0 5627 1000661 UR294 1019839 5 5 0.437930 'LB', 'MB', 'MB:W:BG', 'NB', 'W' 'LB', 'MB', 'MB', 'MB', 'MB:W:BG', 'NB', 'W' False True 47.0 1
1 5619 1000658 UR291A 1019818 10 8 0.643034 'AB:KB', 'AB:NB', 'GL:W:AB', 'KB:NB', 'W', 'W-... 'AB:KB', 'AB:NB', 'GL:W:AB', 'KB:NB', 'W', 'W'... False True 3.0 1
2 5612 1000658 UR291A 1019811 11 7 0.603955 'AB', 'GL', 'KB', 'KB:NB', 'MB:NB', 'NB', 'W' 'AB', 'GL', 'KB', 'KB:NB', 'MB:NB', 'NB', 'W',... False True 23.0 1
3 5613 1000658 UR291A 1019812 10 6 0.632355 'GL', 'KB', 'NB', 'W', 'W-BG', 'W:NB' 'GL', 'KB', 'NB', 'NB', 'W', 'W', 'W', 'W', 'W... False True 13.0 1
4 5614 1000658 UR291A 1019813 11 6 0.606289 'GL', 'KB', 'NB', 'W', 'W-BG', 'W:NB' 'GL', 'KB', 'NB', 'NB', 'W', 'W', 'W', 'W-BG',... False True 4.0 1
... ... ... ... ... ... ... ... ... ... ... ... ... ...
5623 9 1000166 AS010 1005295 3 1 0.956863 'W' 'W', 'W', 'W' True False 15.0 88
5624 10 1000166 AS010 1005296 1 1 0.235059 'LB' 'LB' True False 0.0 22
5625 11 1000166 AS010 1005297 1 1 0.956863 'W' 'W' True False 10.0 190
5626 12 1000166 AS010 1005298 1 1 0.235059 'LB' 'LB' True False 2.0 22
5627 0 1000166 AS010 1005286 1 1 0.595961 'LB:W' 'LB:W' True False 33.0 10

5628 rows × 13 columns

In [5]:
cluster_summary_df['marker_size'] = [10+aValue*2 for aValue in cluster_summary_df.frequency.values]
fig = px.scatter(cluster_summary_df, x="cords_per_cluster", y="intensity", log_x=True,
                 size="marker_size", color="colors_per_cluster", 
                 labels={"cords_per_cluster": "Cords per Cluster (log10)", "intensity": "Average GreyScale (0-1) per Cluster"},
                 hover_data=['cluster_colors_set'], 
                 title="<b>Cords per Cluster vs Average GreyScale (0-1) per Cluster</b> Size is frequency of occurence",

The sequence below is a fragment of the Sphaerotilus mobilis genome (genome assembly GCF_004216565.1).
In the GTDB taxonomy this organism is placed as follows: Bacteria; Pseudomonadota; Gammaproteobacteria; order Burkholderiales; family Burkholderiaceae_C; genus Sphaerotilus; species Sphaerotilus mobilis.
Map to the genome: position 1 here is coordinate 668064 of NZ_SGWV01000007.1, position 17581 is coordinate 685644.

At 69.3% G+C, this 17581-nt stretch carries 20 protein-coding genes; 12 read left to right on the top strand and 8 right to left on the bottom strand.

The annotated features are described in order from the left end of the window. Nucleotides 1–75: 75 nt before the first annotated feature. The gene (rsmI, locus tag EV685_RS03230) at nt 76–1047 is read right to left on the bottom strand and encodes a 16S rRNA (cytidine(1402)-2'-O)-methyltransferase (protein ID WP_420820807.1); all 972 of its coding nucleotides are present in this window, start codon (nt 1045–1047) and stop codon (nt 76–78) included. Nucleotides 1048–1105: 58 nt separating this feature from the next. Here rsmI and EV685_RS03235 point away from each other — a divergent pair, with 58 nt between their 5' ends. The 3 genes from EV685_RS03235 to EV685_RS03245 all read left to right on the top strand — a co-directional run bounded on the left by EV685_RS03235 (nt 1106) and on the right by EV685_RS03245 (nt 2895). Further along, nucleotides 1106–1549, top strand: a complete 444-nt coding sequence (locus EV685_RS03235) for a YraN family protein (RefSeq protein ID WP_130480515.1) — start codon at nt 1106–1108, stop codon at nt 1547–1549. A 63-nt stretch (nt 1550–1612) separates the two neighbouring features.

width=1200, height=750);
fig.update_layout(showlegend=True).show()

In the python code, I had set a cord's is_white predicate to True if it's average intensity is .7. Looking at the above graphic I changed it to .75. Beyond that I can see true white is not 1.0 but close, and that true white clusters are used until about 10 cords per cluster. I note that the number of white cords drops significantly after 7 - perhaps the old saw about we can easily remember up to 7 things is the reason? After that the true colors come out so to speak. So let's see what the reverse has to tell us:

In [6]:
cluster_summary_df['marker_size'] = [10+aValue*2 for aValue in cluster_summary_df.frequency.values]
fig = px.scatter(cluster_summary_df, x="cords_per_cluster", y="colors_per_cluster", log_x = True, log_y = True,
                 size="marker_size",color="intensity", 
                 labels={"cords_per_cluster": "Cords per Cluster (log10)", "colors_per_cluster": "#Ascher Colors per Cluster (log10)"},
                 hover_data=['cluster_colors_set'], 
                 title="<b>Cords per Cluster(log10) vs Colors per Cluster (log10)</b> Size is frequency of occurence",
                 width=1200, height=750);
fig.update_layout(showlegend=True).show()